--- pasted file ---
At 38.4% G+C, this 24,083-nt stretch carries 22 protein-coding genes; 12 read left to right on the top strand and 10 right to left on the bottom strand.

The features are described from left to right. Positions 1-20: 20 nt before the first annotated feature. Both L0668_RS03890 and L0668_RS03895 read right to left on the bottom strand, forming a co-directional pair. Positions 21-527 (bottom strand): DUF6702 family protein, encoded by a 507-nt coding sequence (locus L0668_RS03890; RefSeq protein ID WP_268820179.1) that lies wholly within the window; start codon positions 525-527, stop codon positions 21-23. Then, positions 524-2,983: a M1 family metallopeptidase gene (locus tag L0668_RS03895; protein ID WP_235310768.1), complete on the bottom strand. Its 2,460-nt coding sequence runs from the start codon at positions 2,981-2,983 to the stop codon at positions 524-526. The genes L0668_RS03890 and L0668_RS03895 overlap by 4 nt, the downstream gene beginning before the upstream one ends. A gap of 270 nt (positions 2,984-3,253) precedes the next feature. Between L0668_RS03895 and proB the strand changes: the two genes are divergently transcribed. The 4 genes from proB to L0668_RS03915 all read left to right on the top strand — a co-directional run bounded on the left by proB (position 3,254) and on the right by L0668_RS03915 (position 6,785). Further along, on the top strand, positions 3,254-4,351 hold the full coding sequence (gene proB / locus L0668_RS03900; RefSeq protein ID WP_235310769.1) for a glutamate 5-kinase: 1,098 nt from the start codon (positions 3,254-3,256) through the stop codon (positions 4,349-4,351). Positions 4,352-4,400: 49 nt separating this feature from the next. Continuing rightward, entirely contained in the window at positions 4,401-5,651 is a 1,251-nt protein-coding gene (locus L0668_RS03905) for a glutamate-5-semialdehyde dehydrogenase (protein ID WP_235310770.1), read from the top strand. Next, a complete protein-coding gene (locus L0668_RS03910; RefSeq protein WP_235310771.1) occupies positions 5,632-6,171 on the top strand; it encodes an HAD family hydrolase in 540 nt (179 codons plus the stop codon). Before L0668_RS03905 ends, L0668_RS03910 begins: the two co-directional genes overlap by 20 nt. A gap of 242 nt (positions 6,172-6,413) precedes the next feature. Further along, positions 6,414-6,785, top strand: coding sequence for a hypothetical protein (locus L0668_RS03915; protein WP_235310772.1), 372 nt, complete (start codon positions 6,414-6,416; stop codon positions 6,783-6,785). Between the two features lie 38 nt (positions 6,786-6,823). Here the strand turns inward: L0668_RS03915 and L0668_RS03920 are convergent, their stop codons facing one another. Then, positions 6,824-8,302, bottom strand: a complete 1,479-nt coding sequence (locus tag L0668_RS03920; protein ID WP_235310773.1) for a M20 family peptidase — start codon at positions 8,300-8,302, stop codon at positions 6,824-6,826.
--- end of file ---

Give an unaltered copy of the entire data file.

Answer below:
At 38.4% G+C, this 24,083-nt stretch carries 22 protein-coding genes; 12 read left to right on the top strand and 10 right to left on the bottom strand.

The features are described from left to right. Positions 1-20: 20 nt before the first annotated feature. Both L0668_RS03890 and L0668_RS03895 read right to left on the bottom strand, forming a co-directional pair. Positions 21-527 (bottom strand): DUF6702 family protein, encoded by a 507-nt coding sequence (locus L0668_RS03890; RefSeq protein ID WP_268820179.1) that lies wholly within the window; start codon positions 525-527, stop codon positions 21-23. Then, positions 524-2,983: a M1 family metallopeptidase gene (locus tag L0668_RS03895; protein ID WP_235310768.1), complete on the bottom strand. Its 2,460-nt coding sequence runs from the start codon at positions 2,981-2,983 to the stop codon at positions 524-526. The genes L0668_RS03890 and L0668_RS03895 overlap by 4 nt, the downstream gene beginning before the upstream one ends. A gap of 270 nt (positions 2,984-3,253) precedes the next feature. Between L0668_RS03895 and proB the strand changes: the two genes are divergently transcribed. The 4 genes from proB to L0668_RS03915 all read left to right on the top strand — a co-directional run bounded on the left by proB (position 3,254) and on the right by L0668_RS03915 (position 6,785). Further along, on the top strand, positions 3,254-4,351 hold the full coding sequence (gene proB / locus L0668_RS03900; RefSeq protein ID WP_235310769.1) for a glutamate 5-kinase: 1,098 nt from the start codon (positions 3,254-3,256) through the stop codon (positions 4,349-4,351). Positions 4,352-4,400: 49 nt separating this feature from the next. Continuing rightward, entirely contained in the window at positions 4,401-5,651 is a 1,251-nt protein-coding gene (locus L0668_RS03905) for a glutamate-5-semialdehyde dehydrogenase (protein ID WP_235310770.1), read from the top strand. Next, a complete protein-coding gene (locus L0668_RS03910; RefSeq protein WP_235310771.1) occupies positions 5,632-6,171 on the top strand; it encodes an HAD family hydrolase in 540 nt (179 codons plus the stop codon). Before L0668_RS03905 ends, L0668_RS03910 begins: the two co-directional genes overlap by 20 nt. A gap of 242 nt (positions 6,172-6,413) precedes the next feature. Further along, positions 6,414-6,785, top strand: coding sequence for a hypothetical protein (locus L0668_RS03915; protein WP_235310772.1), 372 nt, complete (start codon positions 6,414-6,416; stop codon positions 6,783-6,785). Between the two features lie 38 nt (positions 6,786-6,823). Here the strand turns inward: L0668_RS03915 and L0668_RS03920 are convergent, their stop codons facing one another. Then, positions 6,824-8,302, bottom strand: a complete 1,479-nt coding sequence (locus tag L0668_RS03920; protein ID WP_235310773.1) for a M20 family peptidase — start codon at positions 8,300-8,302, stop codon at positions 6,824-6,826.